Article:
. . . Digging through my roots to understand the way my branches grew.
(https://www.goodreads.com/author/show/14107015.Saleem_Haddad)

These days, I have been digging through my own rootedness, and as I have contemplated my roots, I recalled the deep childhood influence of the two people who literally nurtured my sense of rootedness — my Aunt Koula and Yiayia, my grandmother. It is clear to me that I was rooted in the devotion of these two strong women.

From my dear Aunt Koula, I received the kind of lavish love that is most surely a part of a Greek aunt’s DNA. And from my attentive (sometimes intrusive) Greek grandmother, fierce protection. One can thrive on lavish love and fierce protection, and I did thrive.

But my teen years brought change. I was no longer near my aunt, my grandmother, or even my mother. Instead, I lived with a harsh and abusive father, a broken man held together with alcohol and the sexual abuse of his only daughter. So I was a troubled teenager, adrift for a season and feeling that I had lost my rootedness.

But inside me was a persistent resilience. In the midst of abuse, I sent my roots even deeper into the nurturing soil, a soil that still held the nutrients placed there by my aunt and my grandmother. I managed to keep myself rooted. Through the pain of abuse, I became stronger as my roots pushed deeper into the earth beneath me. I found the Divine Source that made sure I would be rooted and grounded in love.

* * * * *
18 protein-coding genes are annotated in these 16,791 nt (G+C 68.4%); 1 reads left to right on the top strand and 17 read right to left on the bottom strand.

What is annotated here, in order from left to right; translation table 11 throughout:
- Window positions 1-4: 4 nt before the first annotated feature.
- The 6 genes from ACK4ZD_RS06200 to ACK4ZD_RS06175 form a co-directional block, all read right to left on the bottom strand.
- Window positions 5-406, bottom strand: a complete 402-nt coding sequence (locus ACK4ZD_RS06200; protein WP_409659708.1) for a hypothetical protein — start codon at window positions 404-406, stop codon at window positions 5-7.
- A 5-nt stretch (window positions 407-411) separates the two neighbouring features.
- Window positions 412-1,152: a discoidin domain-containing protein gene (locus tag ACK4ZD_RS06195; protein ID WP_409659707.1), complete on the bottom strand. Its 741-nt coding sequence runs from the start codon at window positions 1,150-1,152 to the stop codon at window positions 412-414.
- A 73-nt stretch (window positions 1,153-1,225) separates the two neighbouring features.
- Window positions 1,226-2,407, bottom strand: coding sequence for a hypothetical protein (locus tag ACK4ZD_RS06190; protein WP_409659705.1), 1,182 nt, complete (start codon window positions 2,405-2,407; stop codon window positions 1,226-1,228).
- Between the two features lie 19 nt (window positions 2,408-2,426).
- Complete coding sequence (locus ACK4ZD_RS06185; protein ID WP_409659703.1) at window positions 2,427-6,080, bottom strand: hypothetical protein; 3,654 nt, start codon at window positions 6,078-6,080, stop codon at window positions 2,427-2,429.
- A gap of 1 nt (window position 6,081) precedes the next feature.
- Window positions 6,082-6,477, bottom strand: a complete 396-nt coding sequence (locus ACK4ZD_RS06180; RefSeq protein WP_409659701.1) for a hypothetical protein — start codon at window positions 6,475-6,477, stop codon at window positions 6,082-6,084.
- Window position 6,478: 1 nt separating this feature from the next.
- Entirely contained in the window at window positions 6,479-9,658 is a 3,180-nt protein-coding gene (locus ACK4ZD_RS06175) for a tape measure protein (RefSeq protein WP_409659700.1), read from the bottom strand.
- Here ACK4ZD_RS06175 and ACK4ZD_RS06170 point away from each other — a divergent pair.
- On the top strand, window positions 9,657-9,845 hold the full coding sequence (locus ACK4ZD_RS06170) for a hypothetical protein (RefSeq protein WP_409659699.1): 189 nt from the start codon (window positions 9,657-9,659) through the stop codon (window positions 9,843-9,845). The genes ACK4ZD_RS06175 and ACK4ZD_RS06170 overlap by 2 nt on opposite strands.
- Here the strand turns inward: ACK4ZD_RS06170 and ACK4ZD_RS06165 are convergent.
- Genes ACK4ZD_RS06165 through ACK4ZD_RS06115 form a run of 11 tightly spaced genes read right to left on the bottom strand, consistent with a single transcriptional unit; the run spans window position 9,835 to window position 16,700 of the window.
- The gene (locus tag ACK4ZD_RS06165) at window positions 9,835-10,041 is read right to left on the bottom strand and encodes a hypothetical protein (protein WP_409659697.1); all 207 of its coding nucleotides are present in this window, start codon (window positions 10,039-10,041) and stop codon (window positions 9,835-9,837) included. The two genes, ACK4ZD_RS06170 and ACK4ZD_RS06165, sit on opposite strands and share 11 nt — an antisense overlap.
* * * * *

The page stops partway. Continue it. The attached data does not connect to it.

I was always a religious child with meaningful ties to my Greek Orthodox faith. But as an eighteen year old, I discovered an even stronger foundation of faith. I found God in a new way, reborn by a fresh faith in Christ.

My roots held me firm. I was stronger than ever before. And at times during those difficult years. I would fall into God’s arms of grace as I repeated the prayer that, through the years, would inspire me more than any prayer in scripture.

. . . I bow my knees before the Father, from whom every family in heaven and on earth takes its name. I pray that, according to the riches of his glory, he may grant that you may be strengthened in your inner being with power through his Spirit, and that Christ may dwell in your hearts through faith, as you are being rooted and grounded in love. I pray that you may have the power to comprehend, with all the saints, what is the breadth and length and height and depth, and to know the love of Christ that surpasses knowledge, so that you may be filled with all the fullness of God.

— Ephesians 3:14-19 New Revised Standard Version (NRSV)

To all around me, I appeared strong and vibrant during those years of chronic and constant abuse. Like a tree that displays the splendor of its verdant leaves in the sunlight, I displayed my own “leaves,” in spite of the destructive and pain-filled environment that was my life.

Budding. Growing. Greening. Branching out.

Outwardly, I seemed healthy and strong, but the real strength was below the ground, roots and taproots pushing deeper into the soil. What happens there is unseen — below the ground. But that which happens below the ground, unseen, literally fashions the glory of what is seen, above the ground, branches reaching high into the sky toward the heavens, pointing to the God of the ages.

It is miracle, really, a grace gift from the God who longs to plant us firmly and deeply into a holy foundation. And so we can withstand the storms and the winds when they threaten, even gale force winds that move us, but cannot destroy us.

I call it rootedness.